EU Court of Justice says headscarf ban is not discriminatory

Following the STIB judgement of 3 May 2021 by the Labour Court of Brussels, ordering the STIB to end its policy of neutrality due to discrimination on the grounds of religious belief and gender, the Court of Justice of the European Union has also issued a decision on the matter.

A German association operating a large number of child day care centers prohibits its employees from wearing any visible sign of a political, philosophical or religious nature at the workplace when they are in contact with the children or their parents.

A company operating a chain of drugstores in Germany forbids its employees from wearing conspicuous, large-sized political, philosophical or religious signs in the workplace.

Two female employees, one employed by the above-mentioned association as a special needs carer and the other employed by the above-mentioned company as a sales assistant and cashier, were, on the basis of the above-mentioned prohibitions, forbidden to wear the Islamic headscarf at work.

They decided to bring both cases before the Court of Justice of the EU.

Ruling of the EU Court of Justice

The EU Court of Justice has ruled that such a policy of neutrality does not constitute direct or indirect discrimination if:

  • The policy is applied in a general and undifferentiated way.
  • This difference in treatment may be justified by the employer's desire to pursue a policy of political, philosophical and religious neutrality with regards to its customers or users, provided that
    • firstly, that this policy meets a genuine need  on the part of the employer, which it is for the employer to demonstrate, taking into consideration, the legitimate expectations of those customers or users and the adverse consequences which the employer would suffer in the absence of such policy, given the nature of its activities and the context in which they are carried out;
    • secondly, that the difference of treatment is appropriate for the purpose of ensuring that the employer’s policy of neutrality is properly applied, which entails that that policy is pursued in a consistent and systematic manner; and,
    • thirdly, that the prohibition in question is limited to what is strictly necessary having regard to the actual scale and severity of the adverse consequences that the employer is seeking to avoid by adopting such prohibition.
  • Such a prohibition covers any visible sign of expression of political, philosophical or religious beliefs

Finally, national provisions protecting freedom of religion may be taken into account as more favourable provisions when examining what constitutes a difference of treatment indirectly based on religion or belief.

Related : Loyens & Loeff CVBA ( Mr. Kris De Schutter ,  Mrs. Lucia Bellobuono )


Mr. Kris De Schutter Mr. Kris De Schutter
[email protected]
Mrs. Lucia Bellobuono Mrs. Lucia Bellobuono
Attorney at law
[email protected]

Click here to see the ad(s)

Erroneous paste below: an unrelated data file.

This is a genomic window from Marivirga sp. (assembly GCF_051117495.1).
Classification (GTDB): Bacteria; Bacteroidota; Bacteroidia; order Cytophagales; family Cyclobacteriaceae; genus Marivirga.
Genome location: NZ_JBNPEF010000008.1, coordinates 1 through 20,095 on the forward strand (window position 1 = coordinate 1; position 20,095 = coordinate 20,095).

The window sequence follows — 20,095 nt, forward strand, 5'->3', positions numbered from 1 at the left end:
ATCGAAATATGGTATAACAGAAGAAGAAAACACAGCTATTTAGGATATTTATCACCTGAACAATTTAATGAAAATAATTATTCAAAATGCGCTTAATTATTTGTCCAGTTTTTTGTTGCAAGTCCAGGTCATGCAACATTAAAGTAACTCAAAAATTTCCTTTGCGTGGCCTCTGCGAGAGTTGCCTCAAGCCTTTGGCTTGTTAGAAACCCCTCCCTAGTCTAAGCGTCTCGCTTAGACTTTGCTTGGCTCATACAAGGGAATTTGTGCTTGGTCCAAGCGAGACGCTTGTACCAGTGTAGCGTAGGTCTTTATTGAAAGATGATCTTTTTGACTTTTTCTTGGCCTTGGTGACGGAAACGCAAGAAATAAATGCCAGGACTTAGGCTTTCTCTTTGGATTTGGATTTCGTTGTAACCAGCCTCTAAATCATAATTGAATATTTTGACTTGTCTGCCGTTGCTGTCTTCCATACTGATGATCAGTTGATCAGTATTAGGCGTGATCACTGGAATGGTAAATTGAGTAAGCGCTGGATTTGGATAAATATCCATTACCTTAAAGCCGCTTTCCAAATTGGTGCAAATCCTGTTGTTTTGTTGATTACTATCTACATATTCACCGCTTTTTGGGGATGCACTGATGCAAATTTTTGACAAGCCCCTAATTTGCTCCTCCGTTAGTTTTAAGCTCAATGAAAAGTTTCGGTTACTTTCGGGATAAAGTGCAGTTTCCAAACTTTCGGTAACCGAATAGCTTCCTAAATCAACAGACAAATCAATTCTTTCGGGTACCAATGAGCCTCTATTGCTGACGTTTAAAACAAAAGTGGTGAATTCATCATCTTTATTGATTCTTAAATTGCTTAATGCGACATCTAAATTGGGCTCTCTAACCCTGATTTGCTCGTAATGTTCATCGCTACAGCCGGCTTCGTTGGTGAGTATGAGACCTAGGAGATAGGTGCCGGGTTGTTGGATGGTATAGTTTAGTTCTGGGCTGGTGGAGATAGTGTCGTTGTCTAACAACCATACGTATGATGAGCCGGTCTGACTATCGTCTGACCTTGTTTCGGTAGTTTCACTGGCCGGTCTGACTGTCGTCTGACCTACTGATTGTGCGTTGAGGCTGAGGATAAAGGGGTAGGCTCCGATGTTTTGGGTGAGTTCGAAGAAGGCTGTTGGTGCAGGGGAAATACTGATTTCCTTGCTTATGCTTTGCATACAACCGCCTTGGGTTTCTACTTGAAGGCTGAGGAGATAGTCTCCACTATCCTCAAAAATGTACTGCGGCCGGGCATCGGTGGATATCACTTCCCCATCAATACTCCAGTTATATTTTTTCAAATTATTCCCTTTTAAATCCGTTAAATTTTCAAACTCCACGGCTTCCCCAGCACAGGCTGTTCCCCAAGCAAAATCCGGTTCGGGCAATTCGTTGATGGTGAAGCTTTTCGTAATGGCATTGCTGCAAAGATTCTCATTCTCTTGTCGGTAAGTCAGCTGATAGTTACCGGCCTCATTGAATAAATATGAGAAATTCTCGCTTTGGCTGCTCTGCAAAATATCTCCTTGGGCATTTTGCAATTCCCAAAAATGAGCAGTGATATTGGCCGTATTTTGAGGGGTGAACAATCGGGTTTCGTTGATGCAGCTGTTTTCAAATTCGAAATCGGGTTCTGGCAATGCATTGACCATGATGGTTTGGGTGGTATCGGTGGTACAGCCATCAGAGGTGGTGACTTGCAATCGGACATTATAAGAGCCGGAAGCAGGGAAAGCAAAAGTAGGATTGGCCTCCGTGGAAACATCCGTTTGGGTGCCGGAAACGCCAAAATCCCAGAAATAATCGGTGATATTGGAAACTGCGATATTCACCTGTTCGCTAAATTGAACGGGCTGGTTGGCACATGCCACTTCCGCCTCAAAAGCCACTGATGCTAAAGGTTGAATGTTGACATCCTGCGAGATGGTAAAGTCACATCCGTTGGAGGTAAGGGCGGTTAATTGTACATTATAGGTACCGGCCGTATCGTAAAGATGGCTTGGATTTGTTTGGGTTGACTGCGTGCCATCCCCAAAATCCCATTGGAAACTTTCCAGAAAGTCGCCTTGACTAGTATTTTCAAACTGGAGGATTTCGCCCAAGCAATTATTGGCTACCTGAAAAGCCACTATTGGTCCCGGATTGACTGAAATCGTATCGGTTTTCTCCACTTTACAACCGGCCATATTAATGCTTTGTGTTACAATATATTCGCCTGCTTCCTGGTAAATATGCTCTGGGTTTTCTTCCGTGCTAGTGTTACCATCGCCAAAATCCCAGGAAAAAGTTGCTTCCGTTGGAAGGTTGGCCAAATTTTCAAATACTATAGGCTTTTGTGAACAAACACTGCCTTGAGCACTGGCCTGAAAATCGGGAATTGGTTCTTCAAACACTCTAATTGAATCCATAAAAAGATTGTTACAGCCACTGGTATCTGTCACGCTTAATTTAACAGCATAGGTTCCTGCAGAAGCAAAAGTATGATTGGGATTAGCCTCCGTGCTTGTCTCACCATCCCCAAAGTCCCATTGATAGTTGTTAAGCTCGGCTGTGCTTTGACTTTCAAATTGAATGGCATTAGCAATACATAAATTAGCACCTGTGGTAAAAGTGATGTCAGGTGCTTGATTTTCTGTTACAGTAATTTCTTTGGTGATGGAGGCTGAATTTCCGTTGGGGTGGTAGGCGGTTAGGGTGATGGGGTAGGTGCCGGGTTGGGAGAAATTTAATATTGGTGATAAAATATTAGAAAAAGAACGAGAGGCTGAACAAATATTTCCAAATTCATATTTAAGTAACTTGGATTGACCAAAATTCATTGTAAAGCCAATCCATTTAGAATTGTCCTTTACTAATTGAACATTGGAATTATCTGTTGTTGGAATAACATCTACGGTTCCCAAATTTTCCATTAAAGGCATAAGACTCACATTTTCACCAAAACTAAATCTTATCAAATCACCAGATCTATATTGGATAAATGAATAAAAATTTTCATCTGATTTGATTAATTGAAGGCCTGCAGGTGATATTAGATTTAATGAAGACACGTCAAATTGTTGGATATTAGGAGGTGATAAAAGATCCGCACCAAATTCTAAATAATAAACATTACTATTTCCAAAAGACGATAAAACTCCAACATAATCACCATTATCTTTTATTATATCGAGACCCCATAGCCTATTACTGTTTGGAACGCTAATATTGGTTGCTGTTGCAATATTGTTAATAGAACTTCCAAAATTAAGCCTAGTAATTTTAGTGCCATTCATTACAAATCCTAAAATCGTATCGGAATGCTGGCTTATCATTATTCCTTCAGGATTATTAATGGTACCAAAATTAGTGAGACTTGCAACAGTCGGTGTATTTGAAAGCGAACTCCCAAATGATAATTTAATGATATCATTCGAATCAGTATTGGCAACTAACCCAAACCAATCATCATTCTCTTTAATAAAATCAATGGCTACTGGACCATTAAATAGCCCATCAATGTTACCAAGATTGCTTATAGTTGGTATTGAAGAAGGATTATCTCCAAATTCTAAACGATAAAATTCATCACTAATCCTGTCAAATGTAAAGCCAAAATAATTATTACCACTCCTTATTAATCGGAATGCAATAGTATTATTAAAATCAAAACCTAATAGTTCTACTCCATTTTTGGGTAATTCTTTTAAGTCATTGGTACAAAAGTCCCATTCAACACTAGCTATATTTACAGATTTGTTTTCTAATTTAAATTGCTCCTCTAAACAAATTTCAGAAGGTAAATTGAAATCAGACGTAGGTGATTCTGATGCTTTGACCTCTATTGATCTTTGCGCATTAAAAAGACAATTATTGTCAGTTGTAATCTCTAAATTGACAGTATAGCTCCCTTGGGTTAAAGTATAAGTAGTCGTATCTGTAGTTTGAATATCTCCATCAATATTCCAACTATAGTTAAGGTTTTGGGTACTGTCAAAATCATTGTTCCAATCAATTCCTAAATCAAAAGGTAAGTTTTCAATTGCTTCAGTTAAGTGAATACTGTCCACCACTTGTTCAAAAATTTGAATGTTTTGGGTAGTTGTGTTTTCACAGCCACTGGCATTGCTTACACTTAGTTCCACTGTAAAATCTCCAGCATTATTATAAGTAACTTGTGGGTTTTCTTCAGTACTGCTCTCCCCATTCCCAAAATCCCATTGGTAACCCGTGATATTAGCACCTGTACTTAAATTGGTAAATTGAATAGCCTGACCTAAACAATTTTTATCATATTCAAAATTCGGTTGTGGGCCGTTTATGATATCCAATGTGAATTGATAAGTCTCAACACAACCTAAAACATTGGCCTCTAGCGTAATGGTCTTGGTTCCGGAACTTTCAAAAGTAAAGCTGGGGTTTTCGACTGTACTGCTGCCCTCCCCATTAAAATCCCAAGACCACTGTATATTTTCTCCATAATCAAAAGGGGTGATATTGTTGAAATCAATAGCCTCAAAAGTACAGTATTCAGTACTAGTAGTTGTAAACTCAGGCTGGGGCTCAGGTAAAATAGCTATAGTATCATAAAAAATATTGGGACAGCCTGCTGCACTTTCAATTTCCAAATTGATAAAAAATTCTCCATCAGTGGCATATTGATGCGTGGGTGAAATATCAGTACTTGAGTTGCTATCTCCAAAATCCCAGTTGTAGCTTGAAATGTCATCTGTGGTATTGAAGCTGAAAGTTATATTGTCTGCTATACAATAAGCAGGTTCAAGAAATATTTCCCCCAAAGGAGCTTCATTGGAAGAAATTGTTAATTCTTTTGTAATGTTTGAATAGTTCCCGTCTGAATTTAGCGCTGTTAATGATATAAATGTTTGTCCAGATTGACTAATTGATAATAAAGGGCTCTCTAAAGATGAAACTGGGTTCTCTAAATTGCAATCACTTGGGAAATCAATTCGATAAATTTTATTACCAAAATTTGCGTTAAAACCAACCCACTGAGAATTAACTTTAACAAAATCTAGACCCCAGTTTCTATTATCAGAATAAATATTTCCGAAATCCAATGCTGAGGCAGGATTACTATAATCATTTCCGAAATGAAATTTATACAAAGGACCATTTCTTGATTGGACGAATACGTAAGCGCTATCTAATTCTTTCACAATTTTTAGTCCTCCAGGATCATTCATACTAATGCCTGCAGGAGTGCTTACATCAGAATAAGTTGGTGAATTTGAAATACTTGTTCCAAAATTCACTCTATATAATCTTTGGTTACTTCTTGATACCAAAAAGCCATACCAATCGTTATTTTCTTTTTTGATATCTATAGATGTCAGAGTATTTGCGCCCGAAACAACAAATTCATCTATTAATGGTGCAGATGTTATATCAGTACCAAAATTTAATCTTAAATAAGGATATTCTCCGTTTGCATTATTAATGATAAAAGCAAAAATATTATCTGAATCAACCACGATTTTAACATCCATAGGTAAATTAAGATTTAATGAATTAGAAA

All articles Labour law

Lastest articles Labour law

European Court of Justice takes position justifying prohibitions on showing visible signs

On 15 July 2021 the European Court of Justice ruled that employers may legally prohibit employees from wearing any visible...

Read more

Back to (remote) work: new rules for Belgian employers as from September 2021

After 1.5 year of teleworking, the Belgian Coordination Committee (coordination body composed of Federal, regional and com...

Back to (remote) work: new rules for Belgian employers as from September 2021 Read more

Directors of regulated firms can no longer be bound by an employment contract

Until recently, directors of regulated firms were permitted to serve as directors on a self-employed basis and, at the sam...

Directors of regulated firms can no longer be bound by an employment contract Read more

Returning to the workplace – Part 5: working time for teleworkers

In this fifth and final episode of our Working from Home series, we will dive into the less explored topic of working...

Read more

Lastest articles by Mr. Kris De Schutter

New registration tool for employers whose employees cannot work from home

On 24 March 2021, the Belgian government introduced a registration tool for employers to indicate how many employees will ...

Read more

New collective agreement on telehomework during COVID-19 crisis published

On the 26th of January 2021 the National Labour Council (NAR) concluded a national interprofessional collective agreement ...

Read more

2020 social elections: latest updates

The 2020 social elections are around the corner. Postponing was not an option but in view of the difficult Covid-19 contex...

Read more

Do’s & Don’ts in case of dismissal and downsizing

The coronavirus has a major impact on our economy and possibly also on your company. In the context of this pandemic, seve...

Read more

Lastest articles by Mrs. Lucia Bellobuono

Social elections 2020: watch out for the start of the occult period

With the holiday’s over, it's time to be aware of the next important date in the pre-election process, namely da...

Read more

LexGO Network